Category Archives: Tucson

The Spider Lady: Final Episode

The Spider Lady
by Mark Alberto Yoder Nunez
From The Spider Lady and Other Short Stories and Poetry

     A few months went by and I didn’t hear anything concerning the spider lady.  A little after five in the afternoon one day I got a call at a doctor’s office.  I had never been there before.  I was impressed when I read on the sign that was next to the door of the office that it was a woman doctor who was a naturopathic doctor.

     A very pretty, young, brunette woman who was close to my own age at the reception desk smiled.  She seemed especially friendly and cheerful.  She said she would go get the person who called for the taxi.  She returned and smiling she said, “She’ll be just a minute.”  There were women and children in the waiting room.  Then I saw her in the semi-darkness of the room approaching me.  It was the spider lady.  She was wearing a long, dark print dress.

     I went to open the back door of the taxi for her and she said she wanted to sit in the front so I opened the front passenger door for her.  As we were riding along I thought how strange that we were riding in a car together with daylight all around on a warm, sunny afternoon with a touch of coolness in the air.  She seemed calm, patient, relaxed and humble.  She was gazing off into space.  She sat in her long, dark print dress with her arms resting on her lap.  Her wrists and hands were placed just above her knees, her palms up.  Her fingers were delicately curved as if she was posing in a peaceful, serene and beautiful position.

     Then I saw it!  On both of her wrists were plastic, stick-on bandages.  I kept looking in disbelief while she remained calm and serene.  She was gazing into the distance ahead with slightly lowered eyelids as if in a surreal state of melancholy and peacefulness.  I looked again at the bandages in exactly the places on someone’s wrists where a person would slash with a razor blade to commit suicide. 

     I looked at her face so calm, serene and transcendent.  Except for glints of light that reflected from her eyes as we drove along she seemed motionless and in a state of relaxation.  It seemed as if she had wanted me to see her bandages.  She wanted me to know.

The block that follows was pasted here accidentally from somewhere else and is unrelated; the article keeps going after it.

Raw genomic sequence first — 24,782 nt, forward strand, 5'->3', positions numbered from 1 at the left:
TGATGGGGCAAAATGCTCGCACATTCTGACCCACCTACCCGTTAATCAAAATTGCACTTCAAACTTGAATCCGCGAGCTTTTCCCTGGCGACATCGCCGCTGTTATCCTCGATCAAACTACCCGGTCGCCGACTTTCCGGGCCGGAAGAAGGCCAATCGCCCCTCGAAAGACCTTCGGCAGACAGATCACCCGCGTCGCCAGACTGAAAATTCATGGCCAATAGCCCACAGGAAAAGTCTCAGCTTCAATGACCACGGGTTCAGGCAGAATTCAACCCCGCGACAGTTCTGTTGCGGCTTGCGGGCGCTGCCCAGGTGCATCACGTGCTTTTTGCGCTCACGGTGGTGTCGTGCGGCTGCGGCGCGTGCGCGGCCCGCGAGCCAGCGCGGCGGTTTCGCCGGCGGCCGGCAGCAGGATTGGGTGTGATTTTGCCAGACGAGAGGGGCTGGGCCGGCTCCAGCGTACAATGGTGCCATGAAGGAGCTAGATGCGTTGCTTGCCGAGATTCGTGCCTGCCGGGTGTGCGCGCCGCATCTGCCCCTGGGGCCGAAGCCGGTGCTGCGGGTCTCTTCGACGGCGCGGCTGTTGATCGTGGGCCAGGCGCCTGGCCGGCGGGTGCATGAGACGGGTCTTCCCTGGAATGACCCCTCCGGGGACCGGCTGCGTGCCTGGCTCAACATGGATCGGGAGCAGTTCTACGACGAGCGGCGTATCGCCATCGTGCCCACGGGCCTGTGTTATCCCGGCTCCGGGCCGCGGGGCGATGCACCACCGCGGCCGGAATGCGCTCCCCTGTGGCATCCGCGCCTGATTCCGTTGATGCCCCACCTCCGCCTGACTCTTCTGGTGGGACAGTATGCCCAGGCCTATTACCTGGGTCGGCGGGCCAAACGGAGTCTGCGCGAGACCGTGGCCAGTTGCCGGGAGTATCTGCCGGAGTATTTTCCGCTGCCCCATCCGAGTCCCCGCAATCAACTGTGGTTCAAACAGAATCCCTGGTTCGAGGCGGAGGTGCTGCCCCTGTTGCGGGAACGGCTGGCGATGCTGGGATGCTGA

When we were on her street and getting close to her house she asked me to stop a few houses away from hers.  She said she wanted to walk the rest of the way.  I offered to get out and open the door for her but she insisted on letting herself out.  She reached for the door handle.  She seemed listless as if drugged.  I patiently pointed to help her find the door handle.

     The afternoon just before sunset was in a golden glow as I watched her walking ahead of me with the skirts of her dark, elegant dress swaying while she walked past the yellow and green lawns of the neighborhood towards her own home.  She walked with sadness and serenity as if introspective.  I never heard anything of the spider lady again.

    I remembered I had told the cab drivers and dispatcher that no such spider that is completely black with a smooth, hard skin of that size exists in this area that I’ve ever heard of.  It was larger than tarantulas which I have seen in Arizona and tarantulas are furry and brown.  Was it just a spider?  Where did those webs come from on the porch that I had just walked through?  What was that smell of death?  Did she practice evil magic and lure men to their death, murdering them in the belief that she could gain power from death like a female spider that seduces males to have sex with her and then devours them?

When I read in a magazine about how a man turned in Jeffrey Dauhmer, the serial killer, to the police because of smelling an unusual smell that made him think of death and then he looked into Jeffrey Dauhmer’s bedroom to see bed sheets covered with caked, dried blood it reminded me of the smell in the spider lady’s house.

     Did I break her magic spell by writing a verse of poetry?   Did she use poetry for evil, magic purposes to cast her spells and did I defeat her unwittingly because of being a poet myself?  Was her seduction spell over me that important to her that when I used her own medium to break her spell she attempted suicide?  Or is the writing and publishing of this story the final breaking of a spell that may have gone beyond the grave?  At this point I know there are people who practice magic, both good and bad.